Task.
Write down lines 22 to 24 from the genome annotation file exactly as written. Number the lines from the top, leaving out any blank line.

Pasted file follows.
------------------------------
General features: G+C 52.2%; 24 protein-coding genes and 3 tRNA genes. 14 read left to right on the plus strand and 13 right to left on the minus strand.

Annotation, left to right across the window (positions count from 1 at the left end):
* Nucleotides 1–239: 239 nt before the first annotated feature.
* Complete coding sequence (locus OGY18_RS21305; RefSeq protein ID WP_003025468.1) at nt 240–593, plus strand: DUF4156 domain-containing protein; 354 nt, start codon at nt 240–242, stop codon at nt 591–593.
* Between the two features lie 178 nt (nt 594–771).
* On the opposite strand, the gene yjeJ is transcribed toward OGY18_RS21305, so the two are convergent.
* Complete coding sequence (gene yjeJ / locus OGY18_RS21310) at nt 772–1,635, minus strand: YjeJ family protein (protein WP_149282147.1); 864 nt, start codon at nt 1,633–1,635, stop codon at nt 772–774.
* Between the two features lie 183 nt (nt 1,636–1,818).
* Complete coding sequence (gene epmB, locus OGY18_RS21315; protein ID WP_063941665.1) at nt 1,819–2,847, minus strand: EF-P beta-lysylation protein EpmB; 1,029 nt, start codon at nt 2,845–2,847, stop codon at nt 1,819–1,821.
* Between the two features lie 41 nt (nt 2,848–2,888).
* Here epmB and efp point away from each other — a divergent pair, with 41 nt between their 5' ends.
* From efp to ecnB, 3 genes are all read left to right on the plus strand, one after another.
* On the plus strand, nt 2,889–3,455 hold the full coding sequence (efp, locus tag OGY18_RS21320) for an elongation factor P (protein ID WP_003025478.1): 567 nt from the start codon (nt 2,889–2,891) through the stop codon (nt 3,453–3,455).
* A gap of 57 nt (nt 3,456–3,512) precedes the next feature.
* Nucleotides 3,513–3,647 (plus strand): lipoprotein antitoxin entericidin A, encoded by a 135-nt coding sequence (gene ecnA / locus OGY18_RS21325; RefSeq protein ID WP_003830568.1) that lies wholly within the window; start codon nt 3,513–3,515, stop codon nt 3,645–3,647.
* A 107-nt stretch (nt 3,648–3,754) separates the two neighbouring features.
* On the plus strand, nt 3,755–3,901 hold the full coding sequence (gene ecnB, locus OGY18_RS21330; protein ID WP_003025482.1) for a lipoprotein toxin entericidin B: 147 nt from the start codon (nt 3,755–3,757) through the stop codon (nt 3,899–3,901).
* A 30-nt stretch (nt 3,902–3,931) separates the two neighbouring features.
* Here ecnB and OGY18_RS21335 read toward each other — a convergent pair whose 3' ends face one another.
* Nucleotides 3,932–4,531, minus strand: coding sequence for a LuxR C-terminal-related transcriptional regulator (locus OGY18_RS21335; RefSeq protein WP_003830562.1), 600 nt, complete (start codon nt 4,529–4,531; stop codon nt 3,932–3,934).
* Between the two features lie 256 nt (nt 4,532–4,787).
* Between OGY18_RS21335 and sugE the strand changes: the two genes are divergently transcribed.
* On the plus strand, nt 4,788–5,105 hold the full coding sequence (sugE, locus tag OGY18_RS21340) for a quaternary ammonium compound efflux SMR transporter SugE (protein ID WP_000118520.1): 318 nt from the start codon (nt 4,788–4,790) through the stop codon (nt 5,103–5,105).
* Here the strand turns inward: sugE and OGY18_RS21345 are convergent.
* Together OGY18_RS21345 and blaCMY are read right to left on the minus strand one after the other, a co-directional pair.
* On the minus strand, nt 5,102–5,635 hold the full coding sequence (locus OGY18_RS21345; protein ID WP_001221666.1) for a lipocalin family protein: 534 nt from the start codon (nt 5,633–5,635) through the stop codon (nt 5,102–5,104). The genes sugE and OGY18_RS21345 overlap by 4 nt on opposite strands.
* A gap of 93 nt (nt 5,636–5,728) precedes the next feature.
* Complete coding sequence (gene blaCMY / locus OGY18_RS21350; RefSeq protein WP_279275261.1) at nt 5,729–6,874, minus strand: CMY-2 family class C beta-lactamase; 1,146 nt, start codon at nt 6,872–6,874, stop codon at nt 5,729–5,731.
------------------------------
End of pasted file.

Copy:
* Between OGY18_RS21335 and sugE the strand changes: the two genes are divergently transcribed.
* On the plus strand, nt 4,788–5,105 hold the full coding sequence (sugE, locus tag OGY18_RS21340) for a quaternary ammonium compound efflux SMR transporter SugE (protein ID WP_000118520.1): 318 nt from the start codon (nt 4,788–4,790) through the stop codon (nt 5,103–5,105).
* Here the strand turns inward: sugE and OGY18_RS21345 are convergent.